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Windshield Base Trim
#1
Can someone tell me the correct way to install the Windshield Base Trim?
The plastic channel on the lower edge of the front window.

I bought a new one.  It came packaged from Daniel Carpenter, rolled into a circle in the opposite direction of the arc of
of a windshield.  It sat in the bag for a year.  When I tried to straighten it out, it has "memory" formed so bad that it kinks.
I'm trying to get it to relearn its shape by weighting it down with books on a flat surface and gradually straightening it out.

This must glue on, right?

I can't imagine the "new" piece I'm dealing with actually staying put on the edge of the windshield...

Any thoughts?

Thanks
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#2
Knowing from new just slip on (no glue). Just the 2 supports held it on.
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#3
Try putting in the sun on hot pavement to help soften it before straightening it. Originals did not use any glue.

1973 H Code Convertible - Medium Copper Metallic - June 8, 1973, Built Ford Marketing Sales Vehicle
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#4
Thank you for the response...  It tells me what I was afraid of...

My "new" base has been in a heated house for a week, weighted down by books in a straight position..
remove the books and...boing....back into a position that would never stay on the glass edge...a giant "U"
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#5
That's a bummer issue with material memory.

Actually, putting a small dab of waterproof adhesive ('Gorilla Glue' or some other urethane adhesive) would probably hold it in place once it's cured and would not be noticeable. Down side will be it's permanently attached and won't be able to be re-used if you ever have to replace the windshield.
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#6
These are a pain in the ass for sure. I had issues with my new one as well, but not as bad. I took a heat gun set on medium and gently warmed up the strip as I put it in place. The two supports were removed temporarily for ease. At first, it stayed in place until the sun got to it, then it started to pop off right were the tightest curve is on either side. There is a wonderful product that I love, used it professionally in my work for years. It's called Automotive GOOP, black in color. What I did was just to apply the GOOP to the channel where the worst problem was, then taped it in place until the GOOP set. The beauty of this stuff is it is removable from glass. Any overage can be removed with a razor. That was 2 years ago and it's still in place. The only downside with this product is there is no application nozzle provided, why I don't know, it makes it hard to apply in tight places, and the thread is too large to use one off an RTV tube, damn it!! One 'trick' is to take an application nozzle from a RTV tube and remove the thread with a suitable tool, then tape the nozzle in place. GOOP is NOT an RTV. It is a rubberized adhesive.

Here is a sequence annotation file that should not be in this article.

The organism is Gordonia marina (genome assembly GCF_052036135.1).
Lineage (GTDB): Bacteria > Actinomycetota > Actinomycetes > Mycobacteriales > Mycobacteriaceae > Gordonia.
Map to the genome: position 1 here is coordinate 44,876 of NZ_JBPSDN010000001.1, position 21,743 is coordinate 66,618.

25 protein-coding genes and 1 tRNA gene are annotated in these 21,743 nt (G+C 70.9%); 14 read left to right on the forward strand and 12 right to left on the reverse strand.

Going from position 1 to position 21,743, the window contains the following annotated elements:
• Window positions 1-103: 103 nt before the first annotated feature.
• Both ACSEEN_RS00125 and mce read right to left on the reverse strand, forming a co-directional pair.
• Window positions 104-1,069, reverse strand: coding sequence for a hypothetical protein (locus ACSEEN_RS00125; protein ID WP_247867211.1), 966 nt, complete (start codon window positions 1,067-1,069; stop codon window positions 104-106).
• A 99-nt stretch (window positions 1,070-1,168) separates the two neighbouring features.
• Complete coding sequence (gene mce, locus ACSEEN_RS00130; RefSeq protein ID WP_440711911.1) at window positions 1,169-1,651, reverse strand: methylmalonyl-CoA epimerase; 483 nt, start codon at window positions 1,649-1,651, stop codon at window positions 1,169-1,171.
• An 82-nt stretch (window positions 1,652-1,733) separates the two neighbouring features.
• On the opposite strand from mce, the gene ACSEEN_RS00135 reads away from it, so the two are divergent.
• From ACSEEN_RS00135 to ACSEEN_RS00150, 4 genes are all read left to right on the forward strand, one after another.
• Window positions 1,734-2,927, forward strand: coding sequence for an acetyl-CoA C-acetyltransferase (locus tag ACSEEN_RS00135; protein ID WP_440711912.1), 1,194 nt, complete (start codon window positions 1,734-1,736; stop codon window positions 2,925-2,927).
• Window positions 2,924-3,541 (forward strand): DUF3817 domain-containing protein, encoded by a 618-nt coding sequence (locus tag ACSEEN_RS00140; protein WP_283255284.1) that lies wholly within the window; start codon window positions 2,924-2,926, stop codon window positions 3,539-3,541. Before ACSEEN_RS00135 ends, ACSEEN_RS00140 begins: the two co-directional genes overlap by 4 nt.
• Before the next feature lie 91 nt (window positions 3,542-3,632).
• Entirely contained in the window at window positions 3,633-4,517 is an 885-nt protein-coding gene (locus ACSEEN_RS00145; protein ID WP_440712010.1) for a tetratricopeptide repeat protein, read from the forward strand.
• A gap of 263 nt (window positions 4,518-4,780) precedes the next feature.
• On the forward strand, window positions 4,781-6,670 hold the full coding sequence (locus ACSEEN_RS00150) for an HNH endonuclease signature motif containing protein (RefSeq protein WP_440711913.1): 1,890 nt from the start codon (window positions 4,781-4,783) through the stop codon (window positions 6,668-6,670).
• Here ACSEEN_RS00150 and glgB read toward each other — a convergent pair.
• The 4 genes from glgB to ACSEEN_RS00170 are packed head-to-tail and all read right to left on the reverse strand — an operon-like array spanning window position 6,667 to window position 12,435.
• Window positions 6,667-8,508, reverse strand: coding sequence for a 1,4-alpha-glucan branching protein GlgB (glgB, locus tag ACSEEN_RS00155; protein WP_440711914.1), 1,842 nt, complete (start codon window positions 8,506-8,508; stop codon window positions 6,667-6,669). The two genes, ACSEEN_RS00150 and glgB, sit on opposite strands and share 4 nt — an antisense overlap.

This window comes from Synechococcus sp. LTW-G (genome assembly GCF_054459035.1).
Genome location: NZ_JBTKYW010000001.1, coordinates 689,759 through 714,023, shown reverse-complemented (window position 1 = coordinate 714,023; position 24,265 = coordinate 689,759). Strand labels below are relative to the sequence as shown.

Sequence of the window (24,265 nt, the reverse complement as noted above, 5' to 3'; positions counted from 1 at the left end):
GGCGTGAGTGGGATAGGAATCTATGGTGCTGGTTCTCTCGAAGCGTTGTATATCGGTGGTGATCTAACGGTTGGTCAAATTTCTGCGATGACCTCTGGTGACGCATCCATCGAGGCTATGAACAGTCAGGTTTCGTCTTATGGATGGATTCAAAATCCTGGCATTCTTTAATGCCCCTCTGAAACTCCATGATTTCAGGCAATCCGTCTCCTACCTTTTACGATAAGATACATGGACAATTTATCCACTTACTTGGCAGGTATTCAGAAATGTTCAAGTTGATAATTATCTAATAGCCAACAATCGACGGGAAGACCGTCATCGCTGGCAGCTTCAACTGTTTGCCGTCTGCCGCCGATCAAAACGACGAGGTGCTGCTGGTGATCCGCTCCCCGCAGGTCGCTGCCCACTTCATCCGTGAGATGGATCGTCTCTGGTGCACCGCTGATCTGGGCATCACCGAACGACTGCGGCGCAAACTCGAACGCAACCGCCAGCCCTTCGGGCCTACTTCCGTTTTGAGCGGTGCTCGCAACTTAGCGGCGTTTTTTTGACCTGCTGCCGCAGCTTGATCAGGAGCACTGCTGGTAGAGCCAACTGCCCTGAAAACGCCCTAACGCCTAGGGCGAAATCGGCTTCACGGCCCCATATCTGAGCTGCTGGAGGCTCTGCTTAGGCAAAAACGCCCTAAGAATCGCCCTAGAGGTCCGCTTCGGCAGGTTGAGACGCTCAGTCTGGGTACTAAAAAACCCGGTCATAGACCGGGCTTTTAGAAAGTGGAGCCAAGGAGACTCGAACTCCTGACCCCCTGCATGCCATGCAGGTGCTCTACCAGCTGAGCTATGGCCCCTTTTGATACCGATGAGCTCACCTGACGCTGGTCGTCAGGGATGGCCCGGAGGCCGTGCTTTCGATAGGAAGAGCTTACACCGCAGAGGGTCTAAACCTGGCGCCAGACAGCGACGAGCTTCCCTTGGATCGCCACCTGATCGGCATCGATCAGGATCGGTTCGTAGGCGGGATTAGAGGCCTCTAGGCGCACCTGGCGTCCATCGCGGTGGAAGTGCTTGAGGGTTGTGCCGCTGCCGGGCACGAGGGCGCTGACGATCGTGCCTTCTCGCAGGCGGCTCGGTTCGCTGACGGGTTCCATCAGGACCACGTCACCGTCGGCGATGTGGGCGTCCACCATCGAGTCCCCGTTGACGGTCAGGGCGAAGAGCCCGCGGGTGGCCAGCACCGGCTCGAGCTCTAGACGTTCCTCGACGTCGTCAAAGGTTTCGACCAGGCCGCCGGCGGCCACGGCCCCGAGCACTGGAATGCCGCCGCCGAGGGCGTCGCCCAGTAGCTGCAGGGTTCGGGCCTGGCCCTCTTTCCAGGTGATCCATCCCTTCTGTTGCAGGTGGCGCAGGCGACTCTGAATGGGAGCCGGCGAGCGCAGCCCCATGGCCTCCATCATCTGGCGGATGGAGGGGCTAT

Tape the channel in place while applying it. Meant to say that before!! "Automotive GOOP" should be available at your automotive store or good hardware store.
Hope that helps,
Geoff.
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#7
Thanks for more great thoughts.  I appreciate them.

I'm almost glad to hear that it is a known issue to others than myself.
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#8
(12-20-2017, 09:49 AM)andy72 Wrote: Thanks for more great thoughts.  I appreciate them.

I'm almost glad to hear that it is a known issue to others than myself.

 You're welcome. Hope you get it installed to your liking. They are a pain for sure.
 Where I see the problem is the strips are molded/extruded straight, then rolled up, but we need to bend them against the open channel, which causes a 'pucker' in it at the tightest curved section. I believe it is this combined with the sun's heat that will cause it to pop off later. Even GOOP may not hold it forever, but at least it can easily be fixed at that point.
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#9
Merry Christmas to all,

This may be a red neck way of making it look right but we just masked off the bottom 1/4 inch of the windshield and painted it flat black before it was installed. 

- Paul
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